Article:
Reference: This is a range or a cell which would be the starting point.
Row: This is the number of rows up/down away from the starting point.
Column: This is the number of columns left/right away from the starting point.
[height]: The number of rows to be considered.
[Width]: The number of columns to be considered (generally it is 1)
Now let's use the below table to understand how to use basic offset function. In the table below we are sure that our data starts in cell A1.
I want to have the salary of 3rd employee. In this case its 'Sam' and his salary is 3000.
I want the result in cell A11.
Now this is a very basic use of offset and one can argue that a direct reference would work without using 'offset' something like this in cell A11: =D4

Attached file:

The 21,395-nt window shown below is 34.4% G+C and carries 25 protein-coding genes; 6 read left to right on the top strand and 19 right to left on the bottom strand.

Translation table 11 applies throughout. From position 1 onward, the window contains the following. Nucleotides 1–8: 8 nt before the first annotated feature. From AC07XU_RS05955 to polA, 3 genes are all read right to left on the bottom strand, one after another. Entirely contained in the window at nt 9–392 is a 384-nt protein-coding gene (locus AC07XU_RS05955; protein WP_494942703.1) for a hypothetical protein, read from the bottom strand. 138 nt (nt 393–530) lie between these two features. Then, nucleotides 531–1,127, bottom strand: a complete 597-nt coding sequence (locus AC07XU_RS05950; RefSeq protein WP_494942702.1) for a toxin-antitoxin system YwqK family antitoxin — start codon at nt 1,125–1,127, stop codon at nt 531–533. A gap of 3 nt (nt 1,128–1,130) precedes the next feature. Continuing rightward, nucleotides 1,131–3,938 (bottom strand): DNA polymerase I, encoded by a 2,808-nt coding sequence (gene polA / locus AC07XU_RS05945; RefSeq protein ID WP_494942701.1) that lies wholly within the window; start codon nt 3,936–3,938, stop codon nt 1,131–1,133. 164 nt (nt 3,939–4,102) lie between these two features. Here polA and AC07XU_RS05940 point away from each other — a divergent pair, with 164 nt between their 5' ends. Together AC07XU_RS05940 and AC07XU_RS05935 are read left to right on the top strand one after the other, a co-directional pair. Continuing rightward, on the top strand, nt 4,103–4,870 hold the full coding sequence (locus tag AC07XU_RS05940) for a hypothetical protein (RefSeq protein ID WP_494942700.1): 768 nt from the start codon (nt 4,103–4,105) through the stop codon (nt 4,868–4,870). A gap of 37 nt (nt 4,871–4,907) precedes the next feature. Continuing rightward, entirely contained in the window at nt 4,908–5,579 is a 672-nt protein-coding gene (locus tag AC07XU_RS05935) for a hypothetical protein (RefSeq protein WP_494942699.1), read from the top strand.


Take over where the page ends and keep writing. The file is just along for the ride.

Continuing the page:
As said, this is just to understand how Offset works and we can see its actual use in couple of more examples which would follow.
So to get the salary of 3rd employee where data starts from A1, I would use offset function and tell it to start in Cell A1 (reference), move 3 rows down (rows), move 3 columns right (columns), only 1 cell to be considered so the next 2 parameters are1(height) and1(width).
If the formula is written in A11 it would be something like the below.
This would result in the answer as 3000
Now let's expand the requirement. We need the sum of salaries of Sam and Carl who are 3 rows and 4 rows away from cell A1.
So to get the sum using offset the parameters inside the sum function would be Cell A1 (reference), move 3 rows down (rows), move 3 columns right (columns), 2 cells to be considered so the height is 2 and width is 1.
If the formula is written in cell A11 it would be something like the below.
This would result in the answer as 5000
Taking a step forward in the next post we will see how to use offset function to get YTD (Year to Date) sum or running totals.